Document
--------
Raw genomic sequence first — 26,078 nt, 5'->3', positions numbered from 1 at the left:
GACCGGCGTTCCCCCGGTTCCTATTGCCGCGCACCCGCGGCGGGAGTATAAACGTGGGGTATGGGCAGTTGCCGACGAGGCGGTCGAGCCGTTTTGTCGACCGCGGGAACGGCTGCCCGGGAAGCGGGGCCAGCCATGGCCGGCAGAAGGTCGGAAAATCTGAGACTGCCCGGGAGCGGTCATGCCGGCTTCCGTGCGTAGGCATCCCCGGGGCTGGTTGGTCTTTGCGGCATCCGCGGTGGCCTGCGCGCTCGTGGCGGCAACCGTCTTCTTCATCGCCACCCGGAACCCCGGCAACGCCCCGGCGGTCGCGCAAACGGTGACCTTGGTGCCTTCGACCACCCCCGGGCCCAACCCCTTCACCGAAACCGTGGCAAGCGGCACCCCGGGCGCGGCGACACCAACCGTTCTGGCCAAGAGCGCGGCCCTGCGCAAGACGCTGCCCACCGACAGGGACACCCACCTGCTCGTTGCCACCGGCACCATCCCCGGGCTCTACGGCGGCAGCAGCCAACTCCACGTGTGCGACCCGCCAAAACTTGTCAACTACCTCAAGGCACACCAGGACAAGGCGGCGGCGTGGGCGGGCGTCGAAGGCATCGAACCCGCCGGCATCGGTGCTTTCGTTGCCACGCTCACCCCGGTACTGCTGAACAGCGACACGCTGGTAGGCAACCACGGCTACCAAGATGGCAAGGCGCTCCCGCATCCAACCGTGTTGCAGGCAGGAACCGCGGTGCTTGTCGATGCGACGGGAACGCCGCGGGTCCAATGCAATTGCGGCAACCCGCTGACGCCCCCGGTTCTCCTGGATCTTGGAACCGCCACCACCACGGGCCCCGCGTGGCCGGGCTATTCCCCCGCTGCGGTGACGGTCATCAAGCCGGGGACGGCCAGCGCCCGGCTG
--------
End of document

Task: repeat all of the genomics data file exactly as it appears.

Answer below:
Raw genomic sequence first — 26,078 nt, 5'->3', positions numbered from 1 at the left:
GACCGGCGTTCCCCCGGTTCCTATTGCCGCGCACCCGCGGCGGGAGTATAAACGTGGGGTATGGGCAGTTGCCGACGAGGCGGTCGAGCCGTTTTGTCGACCGCGGGAACGGCTGCCCGGGAAGCGGGGCCAGCCATGGCCGGCAGAAGGTCGGAAAATCTGAGACTGCCCGGGAGCGGTCATGCCGGCTTCCGTGCGTAGGCATCCCCGGGGCTGGTTGGTCTTTGCGGCATCCGCGGTGGCCTGCGCGCTCGTGGCGGCAACCGTCTTCTTCATCGCCACCCGGAACCCCGGCAACGCCCCGGCGGTCGCGCAAACGGTGACCTTGGTGCCTTCGACCACCCCCGGGCCCAACCCCTTCACCGAAACCGTGGCAAGCGGCACCCCGGGCGCGGCGACACCAACCGTTCTGGCCAAGAGCGCGGCCCTGCGCAAGACGCTGCCCACCGACAGGGACACCCACCTGCTCGTTGCCACCGGCACCATCCCCGGGCTCTACGGCGGCAGCAGCCAACTCCACGTGTGCGACCCGCCAAAACTTGTCAACTACCTCAAGGCACACCAGGACAAGGCGGCGGCGTGGGCGGGCGTCGAAGGCATCGAACCCGCCGGCATCGGTGCTTTCGTTGCCACGCTCACCCCGGTACTGCTGAACAGCGACACGCTGGTAGGCAACCACGGCTACCAAGATGGCAAGGCGCTCCCGCATCCAACCGTGTTGCAGGCAGGAACCGCGGTGCTTGTCGATGCGACGGGAACGCCGCGGGTCCAATGCAATTGCGGCAACCCGCTGACGCCCCCGGTTCTCCTGGATCTTGGAACCGCCACCACCACGGGCCCCGCGTGGCCGGGCTATTCCCCCGCTGCGGTGACGGTCATCAAGCCGGGGACGGCCAGCGCCCGGCTG